If your garden vegetables are showing symptoms similar to that shown on the left then they might be a victim of something called aminopyralid poisoning. The problem is caused by the residues of a hormone mimicking pesticide called aminopyralid which is used by farmers to kill weeds growing in fields of grass.
Government approval for the pesticide was suspended in 2008 after cases of cross contamination but it appears farmers are still able to use it under strict guidelines. This includes spraying it only on fields which are grazed directly by cattle and not on fields where silage or hay is grown. Manure from animals kept in the pastures should be used only on the farm and farmers must confirm in writing that they have been instructed in the use of the pesticide and in manure management issues. All of these measures should be enough to prevent further issues of cross contamination but it appears this is not the case.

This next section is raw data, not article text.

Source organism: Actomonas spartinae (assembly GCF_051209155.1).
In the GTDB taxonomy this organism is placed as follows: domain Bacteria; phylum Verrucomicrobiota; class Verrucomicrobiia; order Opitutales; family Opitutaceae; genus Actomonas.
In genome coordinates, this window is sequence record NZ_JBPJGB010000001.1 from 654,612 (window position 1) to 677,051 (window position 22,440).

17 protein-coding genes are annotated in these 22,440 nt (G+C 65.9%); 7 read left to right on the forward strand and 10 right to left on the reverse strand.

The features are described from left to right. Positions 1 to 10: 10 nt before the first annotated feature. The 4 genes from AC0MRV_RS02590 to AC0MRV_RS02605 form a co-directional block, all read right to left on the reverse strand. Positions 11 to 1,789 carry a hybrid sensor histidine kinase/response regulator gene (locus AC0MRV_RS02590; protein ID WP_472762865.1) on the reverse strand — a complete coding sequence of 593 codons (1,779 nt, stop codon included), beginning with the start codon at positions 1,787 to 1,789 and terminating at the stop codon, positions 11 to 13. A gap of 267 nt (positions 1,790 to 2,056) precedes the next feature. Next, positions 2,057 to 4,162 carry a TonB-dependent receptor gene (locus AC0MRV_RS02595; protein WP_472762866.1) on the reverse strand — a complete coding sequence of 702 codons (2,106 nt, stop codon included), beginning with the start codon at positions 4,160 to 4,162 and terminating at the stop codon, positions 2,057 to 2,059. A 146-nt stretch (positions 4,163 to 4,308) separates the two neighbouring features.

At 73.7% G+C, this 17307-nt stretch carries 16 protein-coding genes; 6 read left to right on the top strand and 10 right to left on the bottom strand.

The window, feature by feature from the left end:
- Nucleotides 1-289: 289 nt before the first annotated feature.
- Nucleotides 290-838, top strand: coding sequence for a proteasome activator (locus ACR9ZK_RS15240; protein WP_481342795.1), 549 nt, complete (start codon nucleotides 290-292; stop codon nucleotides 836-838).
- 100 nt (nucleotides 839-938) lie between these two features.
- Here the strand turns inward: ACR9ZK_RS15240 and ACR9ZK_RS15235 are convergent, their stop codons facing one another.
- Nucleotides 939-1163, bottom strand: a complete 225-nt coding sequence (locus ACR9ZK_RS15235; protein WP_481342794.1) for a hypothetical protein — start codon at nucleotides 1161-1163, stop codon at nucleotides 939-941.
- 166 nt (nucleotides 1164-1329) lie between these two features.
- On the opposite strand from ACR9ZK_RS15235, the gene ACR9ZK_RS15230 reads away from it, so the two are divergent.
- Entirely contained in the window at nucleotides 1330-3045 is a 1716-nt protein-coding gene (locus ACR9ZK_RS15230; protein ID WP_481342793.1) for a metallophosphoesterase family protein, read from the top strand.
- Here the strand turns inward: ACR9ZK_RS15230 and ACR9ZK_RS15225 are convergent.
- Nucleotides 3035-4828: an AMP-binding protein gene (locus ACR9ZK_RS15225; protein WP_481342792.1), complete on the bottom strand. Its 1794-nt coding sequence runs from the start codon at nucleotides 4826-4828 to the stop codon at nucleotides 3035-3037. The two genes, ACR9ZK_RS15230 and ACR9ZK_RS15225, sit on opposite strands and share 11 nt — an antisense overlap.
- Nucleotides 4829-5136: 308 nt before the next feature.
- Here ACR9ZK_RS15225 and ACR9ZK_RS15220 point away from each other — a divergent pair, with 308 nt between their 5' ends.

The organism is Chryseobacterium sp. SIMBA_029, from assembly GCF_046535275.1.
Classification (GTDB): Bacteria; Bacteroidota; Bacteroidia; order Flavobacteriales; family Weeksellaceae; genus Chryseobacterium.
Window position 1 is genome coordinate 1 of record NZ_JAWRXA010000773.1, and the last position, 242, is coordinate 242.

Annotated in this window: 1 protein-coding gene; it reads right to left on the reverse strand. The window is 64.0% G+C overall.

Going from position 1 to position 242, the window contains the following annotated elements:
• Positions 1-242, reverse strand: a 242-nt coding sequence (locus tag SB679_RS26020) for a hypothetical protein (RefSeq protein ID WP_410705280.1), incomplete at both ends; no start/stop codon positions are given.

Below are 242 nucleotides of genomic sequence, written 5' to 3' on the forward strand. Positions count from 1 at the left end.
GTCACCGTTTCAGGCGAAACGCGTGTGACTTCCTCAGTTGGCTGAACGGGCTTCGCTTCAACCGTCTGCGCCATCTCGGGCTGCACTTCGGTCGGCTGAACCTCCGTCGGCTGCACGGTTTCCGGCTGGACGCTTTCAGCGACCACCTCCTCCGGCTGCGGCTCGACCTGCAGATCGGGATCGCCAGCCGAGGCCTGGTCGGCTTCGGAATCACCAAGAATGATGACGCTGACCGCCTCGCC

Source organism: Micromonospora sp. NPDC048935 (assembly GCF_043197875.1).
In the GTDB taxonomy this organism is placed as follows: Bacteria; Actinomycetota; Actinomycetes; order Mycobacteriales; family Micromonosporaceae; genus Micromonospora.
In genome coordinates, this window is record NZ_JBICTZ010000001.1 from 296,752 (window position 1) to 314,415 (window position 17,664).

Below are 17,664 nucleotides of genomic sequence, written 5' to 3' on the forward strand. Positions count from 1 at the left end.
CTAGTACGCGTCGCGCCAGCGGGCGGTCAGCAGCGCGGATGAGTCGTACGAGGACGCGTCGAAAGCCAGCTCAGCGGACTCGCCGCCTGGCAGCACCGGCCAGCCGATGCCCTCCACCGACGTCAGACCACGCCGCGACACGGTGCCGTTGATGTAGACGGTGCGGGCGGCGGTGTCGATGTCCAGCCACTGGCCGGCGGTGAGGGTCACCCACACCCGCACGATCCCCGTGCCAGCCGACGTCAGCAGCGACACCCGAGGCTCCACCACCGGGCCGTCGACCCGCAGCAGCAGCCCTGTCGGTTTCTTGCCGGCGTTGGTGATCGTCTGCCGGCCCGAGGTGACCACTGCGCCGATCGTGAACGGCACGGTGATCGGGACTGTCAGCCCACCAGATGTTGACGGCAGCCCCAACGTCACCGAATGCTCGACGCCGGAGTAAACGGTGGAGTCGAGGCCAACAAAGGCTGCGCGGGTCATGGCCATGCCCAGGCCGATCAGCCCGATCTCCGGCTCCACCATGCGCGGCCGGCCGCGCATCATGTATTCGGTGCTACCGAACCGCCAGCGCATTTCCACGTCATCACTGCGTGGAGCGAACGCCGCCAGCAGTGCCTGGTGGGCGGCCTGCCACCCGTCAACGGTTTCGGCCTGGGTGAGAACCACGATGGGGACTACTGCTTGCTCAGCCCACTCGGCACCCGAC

The article highlights the case of a market gardener who lost their entire crop of vegetables to this curling disease. The problem was that the manure they had used was contaminated. It seems that somewhere in the process someone had not followed the stringent guidelines related to the use of aminopyralid. It seems many cases of this poisoning are simply put down to other factors such as poor weather and diseases and so go unreported with many gardeners unaware of the problem or indeed the real reason why their crops might have failed. Reading this I am reluctant to purchase any manure without knowing where it has been sourced from and think I may stick to simply using compost from the garden.